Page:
The Lighthouse

The first lighthouse in Finland was built on Utö in 1753. The round lighthouse building was blown up during the Swedish - Russian war of 1808 - 1809. The present lighthouse was built in 1814 under the supervision of Chief Pilot Gustav Brodd. The lantern and the lights have been modernized several times. The present lens was installed in 1906.

As there was no church on Utö, the islanders furnished the third floor of the lighthouse as a church where services could be held. This lighthouse church is probably the oldest in the world and is mentioned for the first time in 1841. Up until 1856, Utö was a part of the Föglö parish. The vicar came to Utö only twice a year. At other times, people gathered together on Sunday evenings to listen to one of the community elders read aloud from the Book of Sermons.

Initially, the lighthouse on Utö had two lighthouse keepers, but after 1809, when Finland became an autonomous part of Russia, this number was raised to four. Besides these lighthouse keepers temporary lighthouse guards could be hired. They were registered as apprentices and so they were given preference when vacancies were filled. These temporary keepers earned their living by fishing. Some of them also held side jobs; one such example is Daniel Söderlund, who was the village smith.

Under Russian rule, the chief lighthouse keeper was the highest official on the island. He could also act as the deputy Chief Pilot of the pilot district, if a substitute was required.

Before the era of icebreakers, the light in the lighthouse was extinguished for the winter as ice covered the sea. In 1935, the Utö lighthouse was provided with electricity. That same year, the first radio beacon in Finland was installed in the tower of the Utö lighthouse. In 1943, during the World War II, the lighthouse power station provided the whole village with electricity. Subsequently, the maintenance of the generators became the most important job of the lighthouse keepers. After 1983, when the defense forces undertook the production of electricity, the lighthouse keepers were transformed to officials in charge of fairway maintenance. Utö was connected to the electrical network of the mainland in 1996.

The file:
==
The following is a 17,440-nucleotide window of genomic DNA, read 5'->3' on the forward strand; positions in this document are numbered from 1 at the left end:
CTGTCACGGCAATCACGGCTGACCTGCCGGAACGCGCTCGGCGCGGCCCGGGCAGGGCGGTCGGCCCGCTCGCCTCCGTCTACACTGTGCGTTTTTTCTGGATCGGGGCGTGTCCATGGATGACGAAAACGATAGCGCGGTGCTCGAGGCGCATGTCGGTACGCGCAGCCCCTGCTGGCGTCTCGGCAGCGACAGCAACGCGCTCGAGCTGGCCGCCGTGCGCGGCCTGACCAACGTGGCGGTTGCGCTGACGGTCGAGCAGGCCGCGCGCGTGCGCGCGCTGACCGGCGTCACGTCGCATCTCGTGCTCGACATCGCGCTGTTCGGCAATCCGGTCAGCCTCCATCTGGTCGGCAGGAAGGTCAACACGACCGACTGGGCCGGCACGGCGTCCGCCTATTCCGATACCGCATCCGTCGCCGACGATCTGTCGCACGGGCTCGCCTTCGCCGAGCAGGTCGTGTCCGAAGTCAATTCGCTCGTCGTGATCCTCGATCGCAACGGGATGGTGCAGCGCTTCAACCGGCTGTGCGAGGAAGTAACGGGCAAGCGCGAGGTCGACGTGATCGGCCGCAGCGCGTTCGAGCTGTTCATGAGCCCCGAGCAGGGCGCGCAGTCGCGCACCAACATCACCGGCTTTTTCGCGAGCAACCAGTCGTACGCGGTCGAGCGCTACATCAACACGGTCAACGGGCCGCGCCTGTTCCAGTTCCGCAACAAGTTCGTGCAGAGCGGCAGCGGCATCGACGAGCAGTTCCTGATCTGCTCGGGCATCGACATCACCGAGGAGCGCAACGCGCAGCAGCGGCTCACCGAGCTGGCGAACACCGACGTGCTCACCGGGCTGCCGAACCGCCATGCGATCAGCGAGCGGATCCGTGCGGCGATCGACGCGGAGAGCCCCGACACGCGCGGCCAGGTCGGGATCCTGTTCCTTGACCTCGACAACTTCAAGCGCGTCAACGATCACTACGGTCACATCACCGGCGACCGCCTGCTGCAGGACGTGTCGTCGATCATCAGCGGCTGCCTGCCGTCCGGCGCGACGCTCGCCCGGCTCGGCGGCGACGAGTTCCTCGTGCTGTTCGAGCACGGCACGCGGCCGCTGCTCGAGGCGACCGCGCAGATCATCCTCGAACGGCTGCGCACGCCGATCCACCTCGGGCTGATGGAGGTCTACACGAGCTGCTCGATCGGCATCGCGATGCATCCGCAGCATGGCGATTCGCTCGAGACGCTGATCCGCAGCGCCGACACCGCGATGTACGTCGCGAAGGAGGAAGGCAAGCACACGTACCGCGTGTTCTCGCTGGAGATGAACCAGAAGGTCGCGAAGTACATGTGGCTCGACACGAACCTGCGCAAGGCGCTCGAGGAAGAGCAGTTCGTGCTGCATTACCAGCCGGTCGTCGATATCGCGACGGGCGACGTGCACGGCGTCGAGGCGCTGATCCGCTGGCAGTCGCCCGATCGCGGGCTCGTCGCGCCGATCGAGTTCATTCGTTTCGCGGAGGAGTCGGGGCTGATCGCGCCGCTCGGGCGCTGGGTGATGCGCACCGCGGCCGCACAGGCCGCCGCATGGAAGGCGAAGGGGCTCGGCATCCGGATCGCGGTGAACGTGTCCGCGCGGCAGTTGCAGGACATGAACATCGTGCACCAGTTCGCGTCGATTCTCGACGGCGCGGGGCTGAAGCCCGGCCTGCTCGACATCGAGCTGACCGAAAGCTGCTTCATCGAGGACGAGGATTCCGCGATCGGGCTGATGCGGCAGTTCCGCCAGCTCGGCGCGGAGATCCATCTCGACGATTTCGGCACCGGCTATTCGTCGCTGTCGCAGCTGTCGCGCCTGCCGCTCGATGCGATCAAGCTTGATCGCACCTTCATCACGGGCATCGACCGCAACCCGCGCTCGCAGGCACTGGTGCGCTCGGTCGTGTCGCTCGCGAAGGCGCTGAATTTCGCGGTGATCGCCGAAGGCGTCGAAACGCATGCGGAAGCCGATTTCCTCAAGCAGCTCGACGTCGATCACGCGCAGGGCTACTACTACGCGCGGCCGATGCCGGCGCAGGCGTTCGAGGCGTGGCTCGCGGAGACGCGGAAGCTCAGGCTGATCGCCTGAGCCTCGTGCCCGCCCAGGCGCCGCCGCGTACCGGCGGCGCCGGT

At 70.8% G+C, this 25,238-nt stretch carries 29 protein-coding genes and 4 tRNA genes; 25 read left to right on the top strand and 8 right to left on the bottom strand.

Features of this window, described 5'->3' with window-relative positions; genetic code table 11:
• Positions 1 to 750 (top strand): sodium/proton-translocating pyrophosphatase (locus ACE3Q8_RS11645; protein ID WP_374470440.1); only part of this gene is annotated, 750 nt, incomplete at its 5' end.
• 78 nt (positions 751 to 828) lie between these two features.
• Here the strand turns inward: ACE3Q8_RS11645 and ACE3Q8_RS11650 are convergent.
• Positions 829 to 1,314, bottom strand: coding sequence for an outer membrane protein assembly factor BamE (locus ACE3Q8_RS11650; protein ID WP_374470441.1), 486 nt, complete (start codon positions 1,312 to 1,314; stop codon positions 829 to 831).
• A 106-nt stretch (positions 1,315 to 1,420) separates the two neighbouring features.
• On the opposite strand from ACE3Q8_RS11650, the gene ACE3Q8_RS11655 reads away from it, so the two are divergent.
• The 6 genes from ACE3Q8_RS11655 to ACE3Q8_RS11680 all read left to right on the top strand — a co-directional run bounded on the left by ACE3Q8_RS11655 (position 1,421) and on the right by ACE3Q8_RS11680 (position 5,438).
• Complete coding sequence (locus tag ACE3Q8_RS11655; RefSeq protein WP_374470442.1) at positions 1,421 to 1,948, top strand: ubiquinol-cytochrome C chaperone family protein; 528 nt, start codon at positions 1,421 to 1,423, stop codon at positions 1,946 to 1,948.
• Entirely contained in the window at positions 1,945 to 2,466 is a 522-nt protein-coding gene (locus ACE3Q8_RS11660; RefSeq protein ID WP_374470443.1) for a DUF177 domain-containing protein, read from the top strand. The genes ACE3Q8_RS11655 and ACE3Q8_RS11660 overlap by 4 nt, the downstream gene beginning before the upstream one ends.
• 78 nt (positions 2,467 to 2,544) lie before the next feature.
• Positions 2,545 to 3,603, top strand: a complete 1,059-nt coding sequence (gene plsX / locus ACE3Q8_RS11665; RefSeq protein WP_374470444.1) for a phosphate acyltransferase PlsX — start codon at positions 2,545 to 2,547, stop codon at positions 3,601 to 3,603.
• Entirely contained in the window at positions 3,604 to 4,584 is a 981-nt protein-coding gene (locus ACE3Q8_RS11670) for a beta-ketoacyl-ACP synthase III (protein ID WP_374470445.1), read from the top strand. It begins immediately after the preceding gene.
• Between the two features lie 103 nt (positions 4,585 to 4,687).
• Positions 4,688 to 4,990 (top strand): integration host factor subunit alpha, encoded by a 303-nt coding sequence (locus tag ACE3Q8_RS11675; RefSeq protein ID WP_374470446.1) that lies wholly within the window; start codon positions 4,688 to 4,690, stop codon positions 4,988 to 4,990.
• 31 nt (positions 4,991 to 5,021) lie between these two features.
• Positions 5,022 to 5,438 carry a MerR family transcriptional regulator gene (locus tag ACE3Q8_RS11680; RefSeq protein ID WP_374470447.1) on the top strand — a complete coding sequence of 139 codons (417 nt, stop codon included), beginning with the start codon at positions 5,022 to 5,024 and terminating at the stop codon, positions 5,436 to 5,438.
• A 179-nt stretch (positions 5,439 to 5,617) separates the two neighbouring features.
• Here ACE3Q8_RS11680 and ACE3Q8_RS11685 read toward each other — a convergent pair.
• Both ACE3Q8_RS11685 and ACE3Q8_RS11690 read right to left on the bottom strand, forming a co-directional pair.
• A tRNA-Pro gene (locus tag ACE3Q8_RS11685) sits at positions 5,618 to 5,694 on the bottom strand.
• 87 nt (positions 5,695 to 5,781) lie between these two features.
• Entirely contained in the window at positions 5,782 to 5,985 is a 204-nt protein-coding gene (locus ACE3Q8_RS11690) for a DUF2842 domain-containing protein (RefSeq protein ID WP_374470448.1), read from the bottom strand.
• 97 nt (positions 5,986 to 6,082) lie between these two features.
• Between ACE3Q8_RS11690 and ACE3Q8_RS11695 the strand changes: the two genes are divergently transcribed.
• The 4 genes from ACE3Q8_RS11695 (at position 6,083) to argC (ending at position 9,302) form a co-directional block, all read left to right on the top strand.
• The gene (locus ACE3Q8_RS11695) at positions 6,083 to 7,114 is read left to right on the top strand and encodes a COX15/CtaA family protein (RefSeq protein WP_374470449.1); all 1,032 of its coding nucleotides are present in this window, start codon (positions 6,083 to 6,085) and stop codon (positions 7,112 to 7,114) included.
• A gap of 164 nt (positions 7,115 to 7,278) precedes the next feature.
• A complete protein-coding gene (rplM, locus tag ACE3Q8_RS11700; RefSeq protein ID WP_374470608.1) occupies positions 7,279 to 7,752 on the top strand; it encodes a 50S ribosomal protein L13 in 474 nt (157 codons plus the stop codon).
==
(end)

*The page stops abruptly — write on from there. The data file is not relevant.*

At the entrance to the lighthouse there are two memorial plaques. One of them is in memory of the battleship ´Ilmarinen´, which in 1941 ran into a Soviet mine outside Utö and sank. The other describes the attack of the Soviet army on the Utö fort in the beginning of the Winter War in 1939. The Utö fort held out against two Soviet battleships. One of them presumably sank.

Utö was also attacked during the First World War. This time it was battleships from the Imperial German navy that attacked Utö in 1915. Among the casualties were one telegraphist and two wounded gunners.